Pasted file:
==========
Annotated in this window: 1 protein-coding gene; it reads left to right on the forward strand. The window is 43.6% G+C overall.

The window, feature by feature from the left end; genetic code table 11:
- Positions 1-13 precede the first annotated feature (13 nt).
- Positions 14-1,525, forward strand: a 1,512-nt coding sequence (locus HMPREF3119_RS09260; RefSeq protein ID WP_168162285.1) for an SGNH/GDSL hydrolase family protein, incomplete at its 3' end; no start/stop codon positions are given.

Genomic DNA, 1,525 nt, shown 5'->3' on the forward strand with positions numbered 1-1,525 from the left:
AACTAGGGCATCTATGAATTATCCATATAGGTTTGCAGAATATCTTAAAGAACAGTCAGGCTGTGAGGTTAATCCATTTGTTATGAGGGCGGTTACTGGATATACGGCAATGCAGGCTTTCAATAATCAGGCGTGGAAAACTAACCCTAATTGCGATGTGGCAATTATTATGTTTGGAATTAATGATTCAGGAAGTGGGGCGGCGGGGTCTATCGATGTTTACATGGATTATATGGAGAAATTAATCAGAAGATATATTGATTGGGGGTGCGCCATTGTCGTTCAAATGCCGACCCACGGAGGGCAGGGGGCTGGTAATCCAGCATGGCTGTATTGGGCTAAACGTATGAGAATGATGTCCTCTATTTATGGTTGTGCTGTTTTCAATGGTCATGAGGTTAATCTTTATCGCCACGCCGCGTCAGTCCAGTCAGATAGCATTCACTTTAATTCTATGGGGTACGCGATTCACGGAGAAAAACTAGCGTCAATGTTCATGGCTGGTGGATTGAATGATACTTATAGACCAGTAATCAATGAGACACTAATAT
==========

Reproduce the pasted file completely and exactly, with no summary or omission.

Annotated in this window: 1 protein-coding gene; it reads left to right on the forward strand. The window is 43.6% G+C overall.

The window, feature by feature from the left end; genetic code table 11:
- Positions 1-13 precede the first annotated feature (13 nt).
- Positions 14-1,525, forward strand: a 1,512-nt coding sequence (locus HMPREF3119_RS09260; RefSeq protein ID WP_168162285.1) for an SGNH/GDSL hydrolase family protein, incomplete at its 3' end; no start/stop codon positions are given.

Genomic DNA, 1,525 nt, shown 5'->3' on the forward strand with positions numbered 1-1,525 from the left:
AACTAGGGCATCTATGAATTATCCATATAGGTTTGCAGAATATCTTAAAGAACAGTCAGGCTGTGAGGTTAATCCATTTGTTATGAGGGCGGTTACTGGATATACGGCAATGCAGGCTTTCAATAATCAGGCGTGGAAAACTAACCCTAATTGCGATGTGGCAATTATTATGTTTGGAATTAATGATTCAGGAAGTGGGGCGGCGGGGTCTATCGATGTTTACATGGATTATATGGAGAAATTAATCAGAAGATATATTGATTGGGGGTGCGCCATTGTCGTTCAAATGCCGACCCACGGAGGGCAGGGGGCTGGTAATCCAGCATGGCTGTATTGGGCTAAACGTATGAGAATGATGTCCTCTATTTATGGTTGTGCTGTTTTCAATGGTCATGAGGTTAATCTTTATCGCCACGCCGCGTCAGTCCAGTCAGATAGCATTCACTTTAATTCTATGGGGTACGCGATTCACGGAGAAAAACTAGCGTCAATGTTCATGGCTGGTGGATTGAATGATACTTATAGACCAGTAATCAATGAGACACTAATAT